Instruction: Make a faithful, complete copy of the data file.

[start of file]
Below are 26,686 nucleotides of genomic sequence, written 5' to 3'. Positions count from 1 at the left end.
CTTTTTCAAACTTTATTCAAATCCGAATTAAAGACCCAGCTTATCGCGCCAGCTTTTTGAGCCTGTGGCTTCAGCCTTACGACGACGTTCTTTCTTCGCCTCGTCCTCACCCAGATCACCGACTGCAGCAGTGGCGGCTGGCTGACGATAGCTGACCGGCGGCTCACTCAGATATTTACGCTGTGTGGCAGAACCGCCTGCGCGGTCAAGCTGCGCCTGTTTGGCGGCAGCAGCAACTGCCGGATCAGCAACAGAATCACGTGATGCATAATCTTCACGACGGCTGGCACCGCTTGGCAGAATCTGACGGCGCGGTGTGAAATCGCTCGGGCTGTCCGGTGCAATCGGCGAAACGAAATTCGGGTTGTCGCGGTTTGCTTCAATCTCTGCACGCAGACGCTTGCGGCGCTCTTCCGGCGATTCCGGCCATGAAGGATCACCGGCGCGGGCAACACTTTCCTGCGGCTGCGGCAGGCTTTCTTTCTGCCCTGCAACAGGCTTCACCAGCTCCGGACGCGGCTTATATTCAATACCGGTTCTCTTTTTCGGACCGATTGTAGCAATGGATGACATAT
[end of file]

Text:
Below are 26,686 nucleotides of genomic sequence, written 5' to 3'. Positions count from 1 at the left end.
CTTTTTCAAACTTTATTCAAATCCGAATTAAAGACCCAGCTTATCGCGCCAGCTTTTTGAGCCTGTGGCTTCAGCCTTACGACGACGTTCTTTCTTCGCCTCGTCCTCACCCAGATCACCGACTGCAGCAGTGGCGGCTGGCTGACGATAGCTGACCGGCGGCTCACTCAGATATTTACGCTGTGTGGCAGAACCGCCTGCGCGGTCAAGCTGCGCCTGTTTGGCGGCAGCAGCAACTGCCGGATCAGCAACAGAATCACGTGATGCATAATCTTCACGACGGCTGGCACCGCTTGGCAGAATCTGACGGCGCGGTGTGAAATCGCTCGGGCTGTCCGGTGCAATCGGCGAAACGAAATTCGGGTTGTCGCGGTTTGCTTCAATCTCTGCACGCAGACGCTTGCGGCGCTCTTCCGGCGATTCCGGCCATGAAGGATCACCGGCGCGGGCAACACTTTCCTGCGGCTGCGGCAGGCTTTCTTTCTGCCCTGCAACAGGCTTCACCAGCTCCGGACGCGGCTTATATTCAATACCGGTTCTCTTTTTCGGACCGATTGTAGCAATGGATGACATAT